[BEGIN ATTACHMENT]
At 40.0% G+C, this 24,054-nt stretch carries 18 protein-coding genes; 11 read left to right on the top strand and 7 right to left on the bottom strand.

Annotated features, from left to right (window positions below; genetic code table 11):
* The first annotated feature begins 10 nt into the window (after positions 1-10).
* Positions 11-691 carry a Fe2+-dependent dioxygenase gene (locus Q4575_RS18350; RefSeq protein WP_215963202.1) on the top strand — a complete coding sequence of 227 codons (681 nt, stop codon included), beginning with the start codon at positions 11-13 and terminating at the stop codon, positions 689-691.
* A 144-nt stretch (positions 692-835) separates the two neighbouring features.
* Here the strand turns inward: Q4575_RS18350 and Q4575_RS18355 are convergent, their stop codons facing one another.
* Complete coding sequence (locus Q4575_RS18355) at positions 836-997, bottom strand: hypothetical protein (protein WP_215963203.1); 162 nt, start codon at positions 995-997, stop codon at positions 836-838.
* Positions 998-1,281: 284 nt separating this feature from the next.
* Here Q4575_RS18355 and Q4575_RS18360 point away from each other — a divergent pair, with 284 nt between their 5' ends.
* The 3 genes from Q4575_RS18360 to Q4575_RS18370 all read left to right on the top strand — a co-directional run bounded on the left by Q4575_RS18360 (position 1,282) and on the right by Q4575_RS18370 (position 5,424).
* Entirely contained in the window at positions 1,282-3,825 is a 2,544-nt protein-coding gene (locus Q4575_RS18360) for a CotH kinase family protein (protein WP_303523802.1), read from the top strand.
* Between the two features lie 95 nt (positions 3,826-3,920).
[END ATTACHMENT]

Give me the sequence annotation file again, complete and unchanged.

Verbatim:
At 40.0% G+C, this 24,054-nt stretch carries 18 protein-coding genes; 11 read left to right on the top strand and 7 right to left on the bottom strand.

Annotated features, from left to right (window positions below; genetic code table 11):
* The first annotated feature begins 10 nt into the window (after positions 1-10).
* Positions 11-691 carry a Fe2+-dependent dioxygenase gene (locus Q4575_RS18350; RefSeq protein WP_215963202.1) on the top strand — a complete coding sequence of 227 codons (681 nt, stop codon included), beginning with the start codon at positions 11-13 and terminating at the stop codon, positions 689-691.
* A 144-nt stretch (positions 692-835) separates the two neighbouring features.
* Here the strand turns inward: Q4575_RS18350 and Q4575_RS18355 are convergent, their stop codons facing one another.
* Complete coding sequence (locus Q4575_RS18355) at positions 836-997, bottom strand: hypothetical protein (protein WP_215963203.1); 162 nt, start codon at positions 995-997, stop codon at positions 836-838.
* Positions 998-1,281: 284 nt separating this feature from the next.
* Here Q4575_RS18355 and Q4575_RS18360 point away from each other — a divergent pair, with 284 nt between their 5' ends.
* The 3 genes from Q4575_RS18360 to Q4575_RS18370 all read left to right on the top strand — a co-directional run bounded on the left by Q4575_RS18360 (position 1,282) and on the right by Q4575_RS18370 (position 5,424).
* Entirely contained in the window at positions 1,282-3,825 is a 2,544-nt protein-coding gene (locus Q4575_RS18360) for a CotH kinase family protein (protein WP_303523802.1), read from the top strand.
* Between the two features lie 95 nt (positions 3,826-3,920).